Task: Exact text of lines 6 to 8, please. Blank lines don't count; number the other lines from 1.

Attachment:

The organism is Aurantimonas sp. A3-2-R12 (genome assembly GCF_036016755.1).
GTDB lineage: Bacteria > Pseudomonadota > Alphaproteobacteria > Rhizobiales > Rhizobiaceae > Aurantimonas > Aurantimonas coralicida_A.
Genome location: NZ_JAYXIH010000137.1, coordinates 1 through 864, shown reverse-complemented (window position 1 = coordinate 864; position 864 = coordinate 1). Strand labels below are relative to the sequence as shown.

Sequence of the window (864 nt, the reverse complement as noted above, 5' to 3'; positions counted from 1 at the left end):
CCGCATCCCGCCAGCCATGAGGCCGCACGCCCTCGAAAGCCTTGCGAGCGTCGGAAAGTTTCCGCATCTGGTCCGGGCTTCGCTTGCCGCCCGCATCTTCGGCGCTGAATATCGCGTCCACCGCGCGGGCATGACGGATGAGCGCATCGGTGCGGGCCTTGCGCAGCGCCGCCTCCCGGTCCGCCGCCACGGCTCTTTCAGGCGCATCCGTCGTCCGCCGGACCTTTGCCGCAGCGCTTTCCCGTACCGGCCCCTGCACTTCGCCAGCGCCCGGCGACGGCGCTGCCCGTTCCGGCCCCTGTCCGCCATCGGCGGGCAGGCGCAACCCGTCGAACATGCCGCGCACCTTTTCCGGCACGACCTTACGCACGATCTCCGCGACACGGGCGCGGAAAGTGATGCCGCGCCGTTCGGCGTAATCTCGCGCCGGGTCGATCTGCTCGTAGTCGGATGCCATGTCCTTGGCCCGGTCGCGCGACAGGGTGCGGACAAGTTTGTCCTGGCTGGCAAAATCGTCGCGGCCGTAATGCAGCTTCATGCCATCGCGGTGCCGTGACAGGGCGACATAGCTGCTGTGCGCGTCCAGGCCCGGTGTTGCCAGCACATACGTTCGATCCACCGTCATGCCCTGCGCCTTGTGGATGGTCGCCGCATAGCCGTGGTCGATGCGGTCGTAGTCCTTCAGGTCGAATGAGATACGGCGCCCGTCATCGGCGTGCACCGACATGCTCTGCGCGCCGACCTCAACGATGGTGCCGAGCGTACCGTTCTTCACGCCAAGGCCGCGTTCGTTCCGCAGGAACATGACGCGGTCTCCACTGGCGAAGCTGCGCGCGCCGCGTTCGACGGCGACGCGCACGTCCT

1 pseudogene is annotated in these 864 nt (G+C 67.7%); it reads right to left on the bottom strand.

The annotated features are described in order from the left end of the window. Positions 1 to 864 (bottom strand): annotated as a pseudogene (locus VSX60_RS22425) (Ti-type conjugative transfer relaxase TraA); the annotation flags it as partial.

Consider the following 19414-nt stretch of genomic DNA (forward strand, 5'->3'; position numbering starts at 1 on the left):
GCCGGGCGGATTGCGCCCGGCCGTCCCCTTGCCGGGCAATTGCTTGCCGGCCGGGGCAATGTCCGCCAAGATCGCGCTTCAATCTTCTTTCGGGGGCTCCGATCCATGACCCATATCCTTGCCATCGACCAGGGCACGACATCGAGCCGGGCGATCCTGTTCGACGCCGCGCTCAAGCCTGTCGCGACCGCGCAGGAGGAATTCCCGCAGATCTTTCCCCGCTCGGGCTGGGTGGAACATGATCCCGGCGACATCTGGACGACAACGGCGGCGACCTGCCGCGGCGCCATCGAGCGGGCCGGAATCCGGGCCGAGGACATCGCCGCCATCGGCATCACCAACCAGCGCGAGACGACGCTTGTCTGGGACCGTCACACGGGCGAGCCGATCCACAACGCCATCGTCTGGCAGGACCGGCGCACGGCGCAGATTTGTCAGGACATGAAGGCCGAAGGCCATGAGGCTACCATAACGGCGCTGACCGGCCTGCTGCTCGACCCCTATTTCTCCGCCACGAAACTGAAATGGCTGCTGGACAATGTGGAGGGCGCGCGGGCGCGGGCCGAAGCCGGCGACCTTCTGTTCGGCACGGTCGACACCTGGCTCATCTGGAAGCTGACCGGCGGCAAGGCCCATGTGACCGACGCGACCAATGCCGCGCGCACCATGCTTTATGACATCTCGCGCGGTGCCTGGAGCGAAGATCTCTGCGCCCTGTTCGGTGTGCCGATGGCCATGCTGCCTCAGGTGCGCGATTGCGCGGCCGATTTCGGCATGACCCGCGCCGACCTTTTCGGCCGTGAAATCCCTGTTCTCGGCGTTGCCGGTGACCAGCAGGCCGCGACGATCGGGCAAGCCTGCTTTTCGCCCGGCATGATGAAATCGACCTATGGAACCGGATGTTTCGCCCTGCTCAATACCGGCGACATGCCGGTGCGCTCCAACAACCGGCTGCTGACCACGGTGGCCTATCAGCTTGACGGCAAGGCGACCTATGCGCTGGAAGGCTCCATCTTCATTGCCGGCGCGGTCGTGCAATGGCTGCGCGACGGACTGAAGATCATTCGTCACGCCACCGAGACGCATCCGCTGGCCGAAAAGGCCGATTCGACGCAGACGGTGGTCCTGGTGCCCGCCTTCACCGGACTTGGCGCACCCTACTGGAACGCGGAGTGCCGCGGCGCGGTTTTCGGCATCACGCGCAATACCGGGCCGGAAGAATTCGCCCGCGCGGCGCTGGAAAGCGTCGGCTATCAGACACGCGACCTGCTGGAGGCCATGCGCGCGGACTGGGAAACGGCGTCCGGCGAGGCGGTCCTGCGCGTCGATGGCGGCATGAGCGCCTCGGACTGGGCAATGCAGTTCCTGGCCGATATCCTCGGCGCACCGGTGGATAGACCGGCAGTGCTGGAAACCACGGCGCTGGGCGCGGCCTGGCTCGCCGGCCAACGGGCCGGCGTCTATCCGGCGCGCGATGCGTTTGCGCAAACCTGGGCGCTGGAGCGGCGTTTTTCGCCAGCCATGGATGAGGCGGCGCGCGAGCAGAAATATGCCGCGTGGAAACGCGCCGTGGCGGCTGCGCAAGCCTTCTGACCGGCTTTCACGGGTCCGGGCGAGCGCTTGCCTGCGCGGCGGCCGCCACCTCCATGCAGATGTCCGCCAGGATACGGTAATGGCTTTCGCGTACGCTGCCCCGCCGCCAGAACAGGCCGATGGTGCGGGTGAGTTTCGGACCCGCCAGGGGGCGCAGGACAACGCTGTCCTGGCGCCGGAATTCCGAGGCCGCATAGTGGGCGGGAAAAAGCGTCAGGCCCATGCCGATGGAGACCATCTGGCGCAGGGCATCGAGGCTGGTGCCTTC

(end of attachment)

1 pseudogene is annotated in these 864 nt (G+C 67.7%); it reads right to left on the bottom strand.

The annotated features are described in order from the left end of the window. Positions 1 to 864 (bottom strand): annotated as a pseudogene (locus VSX60_RS22425) (Ti-type conjugative transfer relaxase TraA); the annotation flags it as partial.

Consider the following 19414-nt stretch of genomic DNA (forward strand, 5'->3'; position numbering starts at 1 on the left):